It can be tough to transition to the NFL as a mid-round pick. Your position on the team isn’t guaranteed, and you have to wait your turn and take fewer reps (probably for the first time in your life). Key to establishing a successful career is making the most of every opportunity you can claim. It worked out that way for low picks like Matt Milano and Stevie Johnson. The next player on our top 25-and-under countdown certainly managed to do that in year one. It looks like the Buffalo Bills drafted another overperforming player on the third day of the draft.
The list so far
Honorable mentions: A.J. Epenesa, Zack Moss, Spencer Brown, Dawson Knox
Number 10: K Tyler Bass
Number 9: DE Carlos “Boogie” Basham Jr.
Number 8: OG Cody Ford
Number 7: DE Greg “Groot” Rousseau
Number 6: RB Devin Singletary
Number 5: WR Gabriel Davis (turned 22 on April 1)
Gabriel Davis wasn’t just overlooked among the NFL’s rookie wide receivers, he may have been overlooked by Bills fans looking at their own team. Coming out of the 2020 NFL Draft, the rookie receiver on everyone’s minds was Oregon State’s 6’4” 210-lb wideout Isaiah Hodgins, not Davis. The 6’2” 215-lb Davis quickly became the star of training camp, however. Although the newly formed Allen-Diggs combination was top of mind, Davis still showed up with at least one highlight in every day of practice.
As a rookie, Davis earned his roster spot as the backup “X” receiver behind Diggs, but cross-trained as a flanker and in the slot, too. He was slowly worked into the rotation during the season, with a 4-81-0 day in Week 3 being his early sign of comfort. Then John Brown suffered the first of several injuries, which promoted Davis into a starting role for the remainder of the season. He held his own, with 27 catches for 470 yards and five touchdowns in the remaining 12 games of the season. It wasn’t a Pro Bowl season, but Davis finished the year ranked second among rookies in touchdown receptions, ninth in receiving yards, and sixth in yards per target (min. 20 targets).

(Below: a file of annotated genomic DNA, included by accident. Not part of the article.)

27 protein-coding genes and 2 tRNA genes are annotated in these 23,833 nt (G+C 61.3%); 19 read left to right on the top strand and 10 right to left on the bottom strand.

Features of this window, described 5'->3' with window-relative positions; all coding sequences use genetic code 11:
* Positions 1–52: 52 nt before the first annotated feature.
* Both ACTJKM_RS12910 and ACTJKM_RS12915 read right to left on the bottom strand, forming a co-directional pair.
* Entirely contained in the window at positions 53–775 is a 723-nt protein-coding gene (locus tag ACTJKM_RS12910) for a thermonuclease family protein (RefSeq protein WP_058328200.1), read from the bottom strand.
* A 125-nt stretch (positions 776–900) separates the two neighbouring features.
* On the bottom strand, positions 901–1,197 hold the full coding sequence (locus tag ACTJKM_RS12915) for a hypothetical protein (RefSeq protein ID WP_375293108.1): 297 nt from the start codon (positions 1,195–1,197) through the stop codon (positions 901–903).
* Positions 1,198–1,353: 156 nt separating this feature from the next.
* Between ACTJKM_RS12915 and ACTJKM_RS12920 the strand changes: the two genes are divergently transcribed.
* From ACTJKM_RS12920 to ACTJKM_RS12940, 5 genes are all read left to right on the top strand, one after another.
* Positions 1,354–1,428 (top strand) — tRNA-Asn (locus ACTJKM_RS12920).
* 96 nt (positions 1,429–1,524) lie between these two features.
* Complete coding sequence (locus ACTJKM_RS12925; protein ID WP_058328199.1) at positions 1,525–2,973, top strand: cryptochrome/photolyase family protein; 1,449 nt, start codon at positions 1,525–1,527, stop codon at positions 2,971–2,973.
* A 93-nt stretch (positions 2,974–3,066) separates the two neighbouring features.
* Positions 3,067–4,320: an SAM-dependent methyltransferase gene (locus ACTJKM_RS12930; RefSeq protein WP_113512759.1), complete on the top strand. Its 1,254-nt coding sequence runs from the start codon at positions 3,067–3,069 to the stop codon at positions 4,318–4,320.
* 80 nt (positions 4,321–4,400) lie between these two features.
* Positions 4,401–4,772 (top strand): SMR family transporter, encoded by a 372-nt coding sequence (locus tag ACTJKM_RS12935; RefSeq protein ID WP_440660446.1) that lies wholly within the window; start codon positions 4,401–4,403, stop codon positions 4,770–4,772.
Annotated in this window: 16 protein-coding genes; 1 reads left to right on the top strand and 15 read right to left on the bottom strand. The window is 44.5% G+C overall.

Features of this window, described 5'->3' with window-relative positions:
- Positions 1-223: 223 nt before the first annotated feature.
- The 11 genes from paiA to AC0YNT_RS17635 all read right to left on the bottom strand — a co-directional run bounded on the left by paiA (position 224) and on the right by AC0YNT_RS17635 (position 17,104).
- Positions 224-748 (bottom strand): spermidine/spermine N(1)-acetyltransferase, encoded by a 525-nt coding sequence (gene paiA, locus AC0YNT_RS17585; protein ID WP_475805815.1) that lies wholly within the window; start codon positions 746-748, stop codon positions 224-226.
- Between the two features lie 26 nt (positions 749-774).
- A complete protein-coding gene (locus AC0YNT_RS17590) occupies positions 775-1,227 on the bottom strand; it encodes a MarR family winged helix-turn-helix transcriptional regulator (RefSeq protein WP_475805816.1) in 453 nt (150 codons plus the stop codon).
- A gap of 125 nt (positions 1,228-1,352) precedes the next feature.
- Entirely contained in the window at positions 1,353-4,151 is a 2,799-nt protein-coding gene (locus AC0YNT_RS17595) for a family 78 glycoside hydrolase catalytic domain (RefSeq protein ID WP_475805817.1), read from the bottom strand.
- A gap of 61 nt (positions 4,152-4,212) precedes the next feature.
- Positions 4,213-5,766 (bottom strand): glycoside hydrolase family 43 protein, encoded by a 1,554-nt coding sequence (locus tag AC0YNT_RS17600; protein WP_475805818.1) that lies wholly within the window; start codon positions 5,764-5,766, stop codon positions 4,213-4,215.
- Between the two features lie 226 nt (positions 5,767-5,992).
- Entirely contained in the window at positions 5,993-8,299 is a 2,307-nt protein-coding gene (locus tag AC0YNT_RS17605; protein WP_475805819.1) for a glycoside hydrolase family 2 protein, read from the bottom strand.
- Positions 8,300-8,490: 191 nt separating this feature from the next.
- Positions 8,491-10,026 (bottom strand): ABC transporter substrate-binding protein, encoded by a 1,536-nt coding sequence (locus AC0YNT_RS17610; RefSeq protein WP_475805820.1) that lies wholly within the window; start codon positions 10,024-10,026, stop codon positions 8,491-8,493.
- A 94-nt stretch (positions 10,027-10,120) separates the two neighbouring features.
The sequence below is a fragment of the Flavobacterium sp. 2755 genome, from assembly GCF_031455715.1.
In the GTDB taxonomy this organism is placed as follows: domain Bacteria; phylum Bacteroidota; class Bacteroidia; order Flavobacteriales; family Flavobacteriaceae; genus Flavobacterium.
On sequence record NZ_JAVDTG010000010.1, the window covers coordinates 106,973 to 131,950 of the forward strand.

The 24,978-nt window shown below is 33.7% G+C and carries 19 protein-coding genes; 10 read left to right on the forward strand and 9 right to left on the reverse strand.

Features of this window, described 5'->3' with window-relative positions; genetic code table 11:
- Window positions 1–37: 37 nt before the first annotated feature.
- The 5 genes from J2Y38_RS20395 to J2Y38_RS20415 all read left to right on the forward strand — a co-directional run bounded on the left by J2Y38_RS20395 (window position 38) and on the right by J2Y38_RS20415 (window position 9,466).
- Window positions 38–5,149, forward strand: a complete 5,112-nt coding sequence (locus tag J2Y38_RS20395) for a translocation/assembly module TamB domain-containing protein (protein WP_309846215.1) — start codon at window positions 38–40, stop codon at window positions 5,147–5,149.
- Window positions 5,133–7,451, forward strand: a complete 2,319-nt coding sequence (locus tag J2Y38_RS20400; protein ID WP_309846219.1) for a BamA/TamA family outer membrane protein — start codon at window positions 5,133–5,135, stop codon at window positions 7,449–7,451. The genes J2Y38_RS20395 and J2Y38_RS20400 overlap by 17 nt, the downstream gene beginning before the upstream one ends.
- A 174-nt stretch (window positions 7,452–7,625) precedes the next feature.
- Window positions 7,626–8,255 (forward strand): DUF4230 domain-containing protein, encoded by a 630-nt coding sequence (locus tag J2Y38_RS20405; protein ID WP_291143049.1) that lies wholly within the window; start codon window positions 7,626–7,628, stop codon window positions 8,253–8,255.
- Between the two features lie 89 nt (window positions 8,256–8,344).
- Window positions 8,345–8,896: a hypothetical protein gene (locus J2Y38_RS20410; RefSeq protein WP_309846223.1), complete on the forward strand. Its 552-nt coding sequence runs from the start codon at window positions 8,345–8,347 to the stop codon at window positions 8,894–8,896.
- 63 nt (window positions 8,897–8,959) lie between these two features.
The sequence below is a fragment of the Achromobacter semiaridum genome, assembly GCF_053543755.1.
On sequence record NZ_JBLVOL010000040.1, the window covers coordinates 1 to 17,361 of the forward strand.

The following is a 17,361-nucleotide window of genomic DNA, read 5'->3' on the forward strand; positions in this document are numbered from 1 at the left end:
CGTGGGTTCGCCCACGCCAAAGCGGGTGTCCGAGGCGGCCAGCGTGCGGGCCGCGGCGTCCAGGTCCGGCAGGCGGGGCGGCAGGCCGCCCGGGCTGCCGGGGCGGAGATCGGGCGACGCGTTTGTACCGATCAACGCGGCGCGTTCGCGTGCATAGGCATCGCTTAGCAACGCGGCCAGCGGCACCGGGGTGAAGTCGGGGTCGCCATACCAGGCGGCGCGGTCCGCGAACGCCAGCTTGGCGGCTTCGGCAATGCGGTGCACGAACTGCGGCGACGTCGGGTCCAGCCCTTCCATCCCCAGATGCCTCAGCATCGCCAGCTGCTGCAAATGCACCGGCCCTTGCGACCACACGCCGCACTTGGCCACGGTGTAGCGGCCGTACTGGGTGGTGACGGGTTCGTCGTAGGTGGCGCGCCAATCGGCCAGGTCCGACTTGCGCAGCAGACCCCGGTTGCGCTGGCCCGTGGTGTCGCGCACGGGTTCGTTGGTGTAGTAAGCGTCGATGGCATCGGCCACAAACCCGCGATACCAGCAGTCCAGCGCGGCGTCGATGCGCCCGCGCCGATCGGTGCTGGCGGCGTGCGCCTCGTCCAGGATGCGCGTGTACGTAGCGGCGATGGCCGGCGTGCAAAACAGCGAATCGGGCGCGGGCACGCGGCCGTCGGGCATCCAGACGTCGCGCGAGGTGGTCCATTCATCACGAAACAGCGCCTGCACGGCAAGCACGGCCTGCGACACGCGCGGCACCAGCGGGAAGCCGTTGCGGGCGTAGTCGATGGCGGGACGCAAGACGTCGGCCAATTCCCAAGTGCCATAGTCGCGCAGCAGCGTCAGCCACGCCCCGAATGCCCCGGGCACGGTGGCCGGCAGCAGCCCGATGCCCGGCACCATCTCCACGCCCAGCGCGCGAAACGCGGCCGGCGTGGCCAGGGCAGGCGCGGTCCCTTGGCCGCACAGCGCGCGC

Davis has shown major potential as a big-play receiver, leading the Bills with an Average Depth of Target of 15.2 yards downfield. He’s very skilled tracking the ball in the air, and has excellent toe-tapping talent at the sidelines. A goal for his sophomore season is to develop his all-purpose route running, learning from the masters of the craft like Diggs, Cole Beasley, and Emmanuel Sanders. Thanks to Sanders joining the team, Davis isn’t guaranteed to start in Week 1, though he has a chance. Even if it takes a little longer, it seems like he could become a cornerstone of the Bills’ offense in the long term. Davis is also the third-youngest player on the Bills, and has several years to continue climbing this list as his career develops.